For Jamaica to reverse itself from the bloody path of violent crime it has been navigating, two requirements must be established:
1) engage in the game that is played in the political arena to defeat the crime monster, and
2) summon the indomitable fighting spirit of their ancestors to fight the evil monster of violent crime, just like their ancestors did to overcome their oppression.
The former was recognised by Governor General Sir Patrick Allen in his throne speech for the 2018/19 parliamentary year: “The fight against crime is one that we all must be a part of. It is one that we cannot afford to lose, and one that every Jamaican who wants to see a brighter day must be encouraged to join.” Sir Patrick is right, but it will require Jamaicans becoming more proactive and doing things like forming effective social movements. The latter requirement is more a factor of the psyche as it will need Jamaicans to draw on their will and patriotism to help them transcend their blind political allegiance, which does not help to achieve positive results.
Whether Jamaicans can summon their ancestral fighting spirit will in some measure depend on their ability to free themselves from the tentacles of a political system that breeds corruption and tribalism. This is essential because it is the corruption of the political system (as manifested with garrison constituencies, political scandals, and political tribalism) that has rendered the politicians ineffective in performing their governance duties effectively. The unprecedented violence and high murder rate cannot be separated from these political problems, as they have helped to create a fertile environment for various forms of criminality — violent crime, political malfeasance, extortion, scams, gangsterism, and other negative elements.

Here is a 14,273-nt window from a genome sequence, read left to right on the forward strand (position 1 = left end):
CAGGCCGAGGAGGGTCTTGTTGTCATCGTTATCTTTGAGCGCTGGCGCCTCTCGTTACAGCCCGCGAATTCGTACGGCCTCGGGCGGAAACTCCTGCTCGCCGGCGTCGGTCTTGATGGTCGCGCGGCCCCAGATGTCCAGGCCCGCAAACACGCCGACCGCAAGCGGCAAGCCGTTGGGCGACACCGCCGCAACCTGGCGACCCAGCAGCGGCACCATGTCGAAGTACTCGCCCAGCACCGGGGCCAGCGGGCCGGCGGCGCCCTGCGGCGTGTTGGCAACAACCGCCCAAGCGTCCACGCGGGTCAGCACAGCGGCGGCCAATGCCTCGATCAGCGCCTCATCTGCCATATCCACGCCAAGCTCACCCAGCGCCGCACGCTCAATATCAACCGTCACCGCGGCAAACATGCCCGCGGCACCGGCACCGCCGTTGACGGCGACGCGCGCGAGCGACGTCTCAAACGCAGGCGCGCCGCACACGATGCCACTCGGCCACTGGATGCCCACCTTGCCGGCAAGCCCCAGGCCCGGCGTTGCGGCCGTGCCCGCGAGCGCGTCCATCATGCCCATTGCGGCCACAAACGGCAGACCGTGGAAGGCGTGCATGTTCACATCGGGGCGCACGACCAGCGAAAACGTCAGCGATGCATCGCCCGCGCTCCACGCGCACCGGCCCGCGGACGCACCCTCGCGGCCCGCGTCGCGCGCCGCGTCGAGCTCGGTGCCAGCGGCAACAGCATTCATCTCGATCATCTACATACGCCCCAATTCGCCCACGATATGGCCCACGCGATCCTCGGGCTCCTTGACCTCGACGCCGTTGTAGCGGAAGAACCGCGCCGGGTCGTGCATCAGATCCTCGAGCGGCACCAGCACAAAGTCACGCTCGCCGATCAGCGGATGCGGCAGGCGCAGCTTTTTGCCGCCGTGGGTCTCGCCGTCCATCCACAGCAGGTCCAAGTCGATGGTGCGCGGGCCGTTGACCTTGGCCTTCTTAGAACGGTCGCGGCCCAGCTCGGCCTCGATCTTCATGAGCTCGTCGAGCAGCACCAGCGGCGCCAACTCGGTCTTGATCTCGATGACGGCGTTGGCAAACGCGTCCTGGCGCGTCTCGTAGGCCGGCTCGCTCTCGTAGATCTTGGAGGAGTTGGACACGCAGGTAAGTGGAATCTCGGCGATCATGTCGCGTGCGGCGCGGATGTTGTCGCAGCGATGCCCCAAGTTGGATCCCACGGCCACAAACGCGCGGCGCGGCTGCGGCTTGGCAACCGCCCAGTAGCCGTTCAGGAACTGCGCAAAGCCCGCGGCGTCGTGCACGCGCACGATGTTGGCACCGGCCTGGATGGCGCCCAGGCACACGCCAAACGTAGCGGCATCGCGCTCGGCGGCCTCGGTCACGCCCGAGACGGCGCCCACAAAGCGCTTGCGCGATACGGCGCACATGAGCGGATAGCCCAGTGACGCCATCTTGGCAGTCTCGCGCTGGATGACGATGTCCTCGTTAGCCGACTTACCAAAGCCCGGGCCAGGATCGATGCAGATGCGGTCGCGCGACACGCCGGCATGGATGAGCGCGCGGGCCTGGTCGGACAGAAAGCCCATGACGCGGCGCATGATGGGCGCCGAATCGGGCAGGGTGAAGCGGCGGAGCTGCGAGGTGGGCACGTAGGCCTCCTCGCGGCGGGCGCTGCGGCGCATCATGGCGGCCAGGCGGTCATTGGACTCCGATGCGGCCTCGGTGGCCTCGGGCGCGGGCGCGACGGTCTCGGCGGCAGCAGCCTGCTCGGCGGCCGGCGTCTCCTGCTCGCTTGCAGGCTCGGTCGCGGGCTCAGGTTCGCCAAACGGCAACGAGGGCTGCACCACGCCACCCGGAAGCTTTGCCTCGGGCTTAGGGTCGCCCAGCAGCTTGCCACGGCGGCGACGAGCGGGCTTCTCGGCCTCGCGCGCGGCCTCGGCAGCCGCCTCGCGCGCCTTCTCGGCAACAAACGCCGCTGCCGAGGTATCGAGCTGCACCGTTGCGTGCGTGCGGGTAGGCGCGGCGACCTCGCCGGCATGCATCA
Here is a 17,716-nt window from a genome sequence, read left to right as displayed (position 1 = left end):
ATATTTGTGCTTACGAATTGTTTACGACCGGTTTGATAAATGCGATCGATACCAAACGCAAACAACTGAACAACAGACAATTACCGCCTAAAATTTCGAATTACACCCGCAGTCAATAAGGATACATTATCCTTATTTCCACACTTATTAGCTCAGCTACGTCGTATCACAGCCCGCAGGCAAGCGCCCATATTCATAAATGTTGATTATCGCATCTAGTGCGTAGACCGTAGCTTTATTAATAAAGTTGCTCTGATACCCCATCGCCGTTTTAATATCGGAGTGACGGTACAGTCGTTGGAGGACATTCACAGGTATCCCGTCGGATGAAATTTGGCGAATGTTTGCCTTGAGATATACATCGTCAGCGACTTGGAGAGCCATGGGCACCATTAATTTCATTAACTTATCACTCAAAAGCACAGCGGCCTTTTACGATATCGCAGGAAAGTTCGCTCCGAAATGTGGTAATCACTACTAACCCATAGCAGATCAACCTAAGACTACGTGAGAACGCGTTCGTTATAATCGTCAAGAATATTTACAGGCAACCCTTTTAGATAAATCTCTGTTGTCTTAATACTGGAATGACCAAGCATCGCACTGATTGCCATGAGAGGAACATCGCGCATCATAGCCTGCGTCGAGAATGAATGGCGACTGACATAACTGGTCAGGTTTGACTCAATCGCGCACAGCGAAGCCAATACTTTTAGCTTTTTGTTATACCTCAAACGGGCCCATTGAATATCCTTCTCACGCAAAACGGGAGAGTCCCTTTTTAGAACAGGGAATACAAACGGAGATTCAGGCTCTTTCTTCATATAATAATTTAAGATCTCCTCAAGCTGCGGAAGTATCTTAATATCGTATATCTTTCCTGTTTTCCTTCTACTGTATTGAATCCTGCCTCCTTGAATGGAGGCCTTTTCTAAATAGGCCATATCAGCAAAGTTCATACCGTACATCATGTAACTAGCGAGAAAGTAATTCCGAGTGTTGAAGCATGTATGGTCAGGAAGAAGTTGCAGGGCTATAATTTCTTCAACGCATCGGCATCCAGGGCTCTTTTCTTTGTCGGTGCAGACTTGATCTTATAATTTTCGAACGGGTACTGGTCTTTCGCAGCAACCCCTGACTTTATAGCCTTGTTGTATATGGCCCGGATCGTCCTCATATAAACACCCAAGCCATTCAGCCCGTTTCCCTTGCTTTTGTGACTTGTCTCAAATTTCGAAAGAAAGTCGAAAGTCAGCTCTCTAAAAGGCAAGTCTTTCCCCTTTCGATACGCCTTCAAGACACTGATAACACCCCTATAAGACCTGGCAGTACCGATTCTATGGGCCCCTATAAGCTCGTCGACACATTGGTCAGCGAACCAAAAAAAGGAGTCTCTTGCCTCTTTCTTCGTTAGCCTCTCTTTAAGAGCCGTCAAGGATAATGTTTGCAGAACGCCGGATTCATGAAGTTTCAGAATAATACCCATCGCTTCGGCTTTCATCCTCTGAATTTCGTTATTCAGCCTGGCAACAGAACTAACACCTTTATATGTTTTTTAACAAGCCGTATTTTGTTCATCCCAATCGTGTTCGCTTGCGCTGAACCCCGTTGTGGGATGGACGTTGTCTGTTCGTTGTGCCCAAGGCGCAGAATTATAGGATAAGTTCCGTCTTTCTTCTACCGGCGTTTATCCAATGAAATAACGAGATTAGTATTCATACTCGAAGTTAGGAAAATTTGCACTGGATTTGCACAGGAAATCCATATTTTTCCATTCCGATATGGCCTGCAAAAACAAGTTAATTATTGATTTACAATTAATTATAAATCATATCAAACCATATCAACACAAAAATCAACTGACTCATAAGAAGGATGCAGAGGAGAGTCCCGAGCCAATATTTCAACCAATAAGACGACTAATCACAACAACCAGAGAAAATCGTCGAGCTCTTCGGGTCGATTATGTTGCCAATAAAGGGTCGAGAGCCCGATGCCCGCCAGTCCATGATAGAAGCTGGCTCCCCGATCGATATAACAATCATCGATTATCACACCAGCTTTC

Despite the albatross of violent crime that hangs around Jamaica's neck, there are encouraging signs of Prime Minister Andrew Holness mustering some bold actions to control the crime monster. Earlier this year, the he implemented the zones of special operations (ZOSO) initiative and states of emergency in St James and St Catherine North police divisions. These measures, however, are more Band-Aids to stem the haemorrhaging and do not eradicate the endemic source or nature of the problem. Furthermore, from a political perspective, fighting crime has to be a non-partisan effort.
Jamaica is a country with enormous potential and it's time to stop squandering that potential and put the country on a new path of sustained growth and development. Yes, it is time for Jamaicans to summon the indomitable spirit of their ancestors — Nanny of the Maroons, Captain Cudjoe (leader of the Maroons), Tacky, Samuel Sharpe (the Baptist minister), and Paul Bogle who fought against slavery and the oppression of colonialism — to fight the crime monster and destroy it.
Jermel Shim is an author. He most recent book is The Long Road to Progress for Jamaica: The Achievements and Failures Since the Post-colonial Era. Send comments to the Observer or firstname.lastname@example.org.